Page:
Mr. Johnson Goes to Chicago

Chicago Civic Media
3 min readMay 31, 2023

Tuesday, May 31. By the Associate Editor

On Friday May 26, on the eve of a potentially violent Memorial Day weekend in Chicago, Mayor Brandon Johnson announced his community-based Things to Do plan for the long holiday weekend ahead.

At an outdoor press conference held at the 63rd Street Beach in Jackson Park, the mayor and a parade of city leaders including Interim Police Chief Fred Waller introduced the mayor’s Things To Do program.

Things To Do would give Chicago’s at risk youngsters access to hundreds of fun events manned by thousands of paid and volunteer workers organized by city, religious labor, community, philanthropic, business and state organizations.

It would give kids with nothing to do something to do in safe spaces free from violence.

Give the mayor credit. Less than two weeks into office, he had the guts to tackle Chicago’s violence head-on during the city’s most violent weekend.

Granted, community-based “Safe Spaces” events are nothing new. Mayor Lori Lightfoot and mayors before her long have been implementing them.

But Brandon Johnson took Safe Spaces to the max, energizing his Things To Do program with the infectious Soul of Chicago spirit of his May 15 Inaugural Address.

And again and again he drove home the fully inclusive nature of the reimagined, citizen-participatory public safety strategy that he had invited Chicagoans to help him create on May 5.

Media reports headlined his calls for a “collaborative,” “comprehensive” and “holistic” approach to Chicago’s violence.

And, for a “whole of government” effort whose success would on more than just government.

It’s going to take all of us,’ he insisted, “not just the police, not just city government, to ensure that our communities can live and thrive in peace and safety,”

OK, so Chicagoans have heard upbeat mayoral talk like this for years. But this time, the mayoral talk was backed with deeds — lots of them.

Mayor Johnson’s Things To Do program marks a shift in the evolution of public safety in Chicago.

It poured new wine into the old bottles of forlorn “We can’t do it alone” pleas for public support that Chicagoans have heard from their mayors and police ever since heavily armed, drug dealing, youth victimizing street gangs began taking over large portions of the city in the 1960's.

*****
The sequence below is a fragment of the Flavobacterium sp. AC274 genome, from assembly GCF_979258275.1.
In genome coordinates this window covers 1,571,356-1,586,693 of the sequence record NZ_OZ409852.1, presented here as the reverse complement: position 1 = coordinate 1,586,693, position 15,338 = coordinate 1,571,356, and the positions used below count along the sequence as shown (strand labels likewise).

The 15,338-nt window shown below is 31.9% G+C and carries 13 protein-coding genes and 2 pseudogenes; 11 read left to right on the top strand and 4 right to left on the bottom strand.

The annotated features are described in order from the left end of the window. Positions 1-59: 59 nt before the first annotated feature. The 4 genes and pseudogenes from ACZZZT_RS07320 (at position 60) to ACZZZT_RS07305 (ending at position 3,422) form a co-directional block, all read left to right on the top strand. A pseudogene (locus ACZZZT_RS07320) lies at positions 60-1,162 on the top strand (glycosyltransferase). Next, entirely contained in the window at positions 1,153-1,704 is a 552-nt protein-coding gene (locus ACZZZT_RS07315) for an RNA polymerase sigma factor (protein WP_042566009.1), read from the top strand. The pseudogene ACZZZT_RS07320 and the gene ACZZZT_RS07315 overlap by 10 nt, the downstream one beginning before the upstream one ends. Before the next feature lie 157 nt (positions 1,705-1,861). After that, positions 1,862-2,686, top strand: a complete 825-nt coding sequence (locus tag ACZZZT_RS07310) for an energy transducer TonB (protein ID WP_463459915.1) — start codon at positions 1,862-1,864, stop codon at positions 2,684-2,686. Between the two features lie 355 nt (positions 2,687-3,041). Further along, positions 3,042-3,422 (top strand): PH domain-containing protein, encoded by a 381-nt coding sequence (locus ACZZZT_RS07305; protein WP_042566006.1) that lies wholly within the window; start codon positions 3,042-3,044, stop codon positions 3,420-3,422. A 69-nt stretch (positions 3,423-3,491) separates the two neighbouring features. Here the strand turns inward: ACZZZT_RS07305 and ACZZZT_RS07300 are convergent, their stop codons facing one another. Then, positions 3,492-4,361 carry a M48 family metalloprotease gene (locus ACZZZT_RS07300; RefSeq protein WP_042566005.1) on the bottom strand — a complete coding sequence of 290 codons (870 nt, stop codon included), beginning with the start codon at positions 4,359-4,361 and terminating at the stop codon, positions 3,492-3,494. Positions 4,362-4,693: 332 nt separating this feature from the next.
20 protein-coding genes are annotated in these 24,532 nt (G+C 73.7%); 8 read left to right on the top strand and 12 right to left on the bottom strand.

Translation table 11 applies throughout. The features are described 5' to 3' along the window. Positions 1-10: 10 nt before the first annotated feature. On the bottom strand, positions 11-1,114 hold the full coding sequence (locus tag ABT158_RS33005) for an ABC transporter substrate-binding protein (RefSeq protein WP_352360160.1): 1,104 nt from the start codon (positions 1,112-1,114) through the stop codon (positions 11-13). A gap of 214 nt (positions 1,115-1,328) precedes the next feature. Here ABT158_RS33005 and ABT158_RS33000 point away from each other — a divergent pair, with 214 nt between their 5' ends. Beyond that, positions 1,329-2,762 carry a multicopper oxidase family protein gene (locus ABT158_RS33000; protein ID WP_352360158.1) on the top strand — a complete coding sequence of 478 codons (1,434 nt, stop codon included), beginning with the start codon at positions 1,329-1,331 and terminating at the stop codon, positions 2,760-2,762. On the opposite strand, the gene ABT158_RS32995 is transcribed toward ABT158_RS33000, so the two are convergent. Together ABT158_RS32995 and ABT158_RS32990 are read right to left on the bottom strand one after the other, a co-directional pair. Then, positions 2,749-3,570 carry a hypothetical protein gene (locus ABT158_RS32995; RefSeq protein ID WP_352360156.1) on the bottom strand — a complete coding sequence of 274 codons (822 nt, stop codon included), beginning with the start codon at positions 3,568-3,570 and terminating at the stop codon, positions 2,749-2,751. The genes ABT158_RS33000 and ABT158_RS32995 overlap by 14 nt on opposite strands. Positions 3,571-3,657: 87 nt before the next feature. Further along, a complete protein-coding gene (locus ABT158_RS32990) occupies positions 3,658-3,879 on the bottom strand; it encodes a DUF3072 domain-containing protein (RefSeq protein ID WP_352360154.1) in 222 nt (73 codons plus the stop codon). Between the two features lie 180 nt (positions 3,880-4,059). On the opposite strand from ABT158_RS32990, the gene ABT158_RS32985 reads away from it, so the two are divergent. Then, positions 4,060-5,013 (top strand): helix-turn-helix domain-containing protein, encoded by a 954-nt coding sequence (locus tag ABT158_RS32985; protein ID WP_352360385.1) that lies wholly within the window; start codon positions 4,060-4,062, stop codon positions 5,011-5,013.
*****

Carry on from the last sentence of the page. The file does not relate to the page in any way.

So was Things To Do a success? It wasn’t if you go by Chicago’s traditional public safety reckoning of numbers of people shot and killed. On Tuesday morning Channel 7 news was reporting 53 people shot, 11 fatally. The Sun-Times saw the weekend as the “City’s most violent Memorial Day weekend in 7 years”.

Yet by a modern, Public Health reckoning — the number of citizens and the amount of community involvement in public safetyThings to Do succeeded in three ways:

  • It gave Chicago’s outmanned, outgunned and overwhelmed police force a genuine outpouring of community involvement. The likely result? Lives saved. And the numbers of people shot and killed reduced.
  • It marked a step forward towards habituating Chicagoans to take responsibility for the safety of their neighborhoods: a critical factor for public safety in the Digital Age.
  • It marked a step forward in Chicago’s evolutionary shift away from Industrial Age violence (police force) towards Digital Age non-violence (medical and community support) as an instrumental force for public safety in the Digital Age.

This last point takes us to three related, big picture points:

  • Chicago is evolving from the Industrial Age to the Information/ Digital Age in the field of public safety — and it’s been doing so since the rise of network TV and local network TV newscasts in the 1960's.
  • Although Digital Age communications technologies have transformed Chicago in every field of life — often constructively — they have yet to effect constructive transformation in the city’s approach to public safety.​
  • To the contrary, these technologies have arguably exacerbated Chicago’s violence as opposed to reducing it.

Now you’re all set to proceed to the NEXT STEP in Chicago’s evolution into the fun-and-danger filled field of Digital Age public safety.



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